The value of Canada's monetary unit bounced back from losses against its southerly rival early during Friday's trade session, propelled by strong employment data from last month in the U.S., according to the Canadian Press.
But February in Canada was a different story. Though economists had forecast the globe's tenth largest economic system to creat roughly 15,000 jobs last month, instead about 2,800 were lost, Statistics Canada said. One chief economist said development has proven to be one significant challenge.
"The main message is that the domestic economy is now clearly struggling to post meaningful growth," deputy chief economist Doug Porter with BMO Capital Markets told the news service. "The report has taken a bit of the recent shine off the loonie and will likely temporarily damp down talk of the Bank of Canada soon shifting to a tighter stance."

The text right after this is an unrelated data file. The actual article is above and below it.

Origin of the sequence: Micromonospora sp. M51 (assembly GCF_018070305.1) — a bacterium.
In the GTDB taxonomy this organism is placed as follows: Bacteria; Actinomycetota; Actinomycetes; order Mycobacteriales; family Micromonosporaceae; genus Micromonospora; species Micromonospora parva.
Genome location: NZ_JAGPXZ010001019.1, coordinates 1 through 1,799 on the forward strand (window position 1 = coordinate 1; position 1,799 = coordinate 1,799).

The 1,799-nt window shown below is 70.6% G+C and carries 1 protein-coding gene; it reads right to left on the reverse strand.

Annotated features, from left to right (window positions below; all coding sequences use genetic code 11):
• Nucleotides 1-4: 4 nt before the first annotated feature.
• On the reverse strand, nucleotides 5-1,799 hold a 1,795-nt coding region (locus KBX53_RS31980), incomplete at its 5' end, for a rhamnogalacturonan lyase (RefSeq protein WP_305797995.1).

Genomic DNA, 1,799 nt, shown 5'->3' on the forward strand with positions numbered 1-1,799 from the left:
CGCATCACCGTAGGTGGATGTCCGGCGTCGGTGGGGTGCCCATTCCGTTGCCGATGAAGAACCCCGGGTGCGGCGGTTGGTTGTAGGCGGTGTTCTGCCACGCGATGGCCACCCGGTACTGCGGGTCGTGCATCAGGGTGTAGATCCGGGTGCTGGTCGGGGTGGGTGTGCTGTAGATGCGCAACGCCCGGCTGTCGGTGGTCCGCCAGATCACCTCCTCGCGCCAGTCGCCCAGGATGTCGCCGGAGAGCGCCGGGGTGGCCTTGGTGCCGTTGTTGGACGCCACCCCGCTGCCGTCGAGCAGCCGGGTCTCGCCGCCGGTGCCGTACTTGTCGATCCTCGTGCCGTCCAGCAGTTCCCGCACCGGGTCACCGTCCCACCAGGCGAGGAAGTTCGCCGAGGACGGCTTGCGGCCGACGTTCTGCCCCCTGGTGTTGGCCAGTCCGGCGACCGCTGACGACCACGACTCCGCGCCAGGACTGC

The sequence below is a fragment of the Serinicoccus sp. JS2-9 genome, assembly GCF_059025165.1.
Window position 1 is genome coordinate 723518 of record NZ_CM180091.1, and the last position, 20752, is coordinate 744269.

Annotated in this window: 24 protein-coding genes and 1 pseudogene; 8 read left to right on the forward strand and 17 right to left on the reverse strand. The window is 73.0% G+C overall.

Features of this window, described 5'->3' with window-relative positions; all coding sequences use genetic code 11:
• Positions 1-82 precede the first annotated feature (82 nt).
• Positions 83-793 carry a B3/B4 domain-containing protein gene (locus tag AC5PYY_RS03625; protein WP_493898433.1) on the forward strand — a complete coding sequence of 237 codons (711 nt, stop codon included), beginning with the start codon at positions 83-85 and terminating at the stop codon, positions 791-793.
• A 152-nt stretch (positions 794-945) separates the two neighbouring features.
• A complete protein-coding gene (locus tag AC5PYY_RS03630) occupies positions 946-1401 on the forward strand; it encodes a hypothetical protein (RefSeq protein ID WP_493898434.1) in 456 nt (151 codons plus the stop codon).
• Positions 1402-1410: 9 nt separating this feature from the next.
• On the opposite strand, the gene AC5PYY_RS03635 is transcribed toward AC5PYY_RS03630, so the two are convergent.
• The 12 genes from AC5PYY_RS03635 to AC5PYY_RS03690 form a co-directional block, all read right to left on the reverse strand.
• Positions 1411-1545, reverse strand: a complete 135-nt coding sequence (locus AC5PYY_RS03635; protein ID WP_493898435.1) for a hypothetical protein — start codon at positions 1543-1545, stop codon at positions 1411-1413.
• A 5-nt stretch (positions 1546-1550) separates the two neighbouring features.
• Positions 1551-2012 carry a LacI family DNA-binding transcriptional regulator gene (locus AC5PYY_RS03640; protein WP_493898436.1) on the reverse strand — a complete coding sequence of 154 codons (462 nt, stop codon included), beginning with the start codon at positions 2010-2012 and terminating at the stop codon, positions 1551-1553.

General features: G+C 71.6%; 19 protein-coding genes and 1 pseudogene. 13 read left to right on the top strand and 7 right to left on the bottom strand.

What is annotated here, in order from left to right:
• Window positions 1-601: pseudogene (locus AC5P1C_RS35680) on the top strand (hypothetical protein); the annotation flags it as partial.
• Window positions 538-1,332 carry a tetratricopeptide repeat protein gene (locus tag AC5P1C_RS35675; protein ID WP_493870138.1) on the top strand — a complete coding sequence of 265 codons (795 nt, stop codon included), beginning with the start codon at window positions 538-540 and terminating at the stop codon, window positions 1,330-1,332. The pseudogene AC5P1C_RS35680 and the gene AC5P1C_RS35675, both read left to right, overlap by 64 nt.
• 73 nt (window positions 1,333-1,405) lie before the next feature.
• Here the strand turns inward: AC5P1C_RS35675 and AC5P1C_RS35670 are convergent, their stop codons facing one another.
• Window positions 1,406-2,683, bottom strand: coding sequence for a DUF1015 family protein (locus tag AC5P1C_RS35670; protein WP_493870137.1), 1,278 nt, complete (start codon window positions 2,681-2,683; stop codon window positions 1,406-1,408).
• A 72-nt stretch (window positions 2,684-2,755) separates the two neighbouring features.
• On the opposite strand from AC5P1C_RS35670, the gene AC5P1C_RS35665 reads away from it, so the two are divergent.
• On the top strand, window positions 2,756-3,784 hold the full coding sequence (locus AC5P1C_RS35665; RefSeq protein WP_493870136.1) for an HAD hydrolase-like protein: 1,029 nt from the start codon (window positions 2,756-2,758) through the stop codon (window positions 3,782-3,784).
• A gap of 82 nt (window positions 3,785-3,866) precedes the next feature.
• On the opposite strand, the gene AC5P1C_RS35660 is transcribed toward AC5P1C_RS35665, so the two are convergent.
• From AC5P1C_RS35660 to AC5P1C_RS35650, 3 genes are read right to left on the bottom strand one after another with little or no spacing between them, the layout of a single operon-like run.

Shifting south, the U.S. created about 227,000 jobs in the U.S. last month, the third-straight month of gains, according to Bloomberg. The U.S. Labor Department said December of last year and this past January respectively saw 20,000 and 40,000 more jobs created than were forecast.
At 2:57 p.m. on Friday, crude oil futures increased 0.25 percent, a 31.5 cent lift to $125.75 per barrel.
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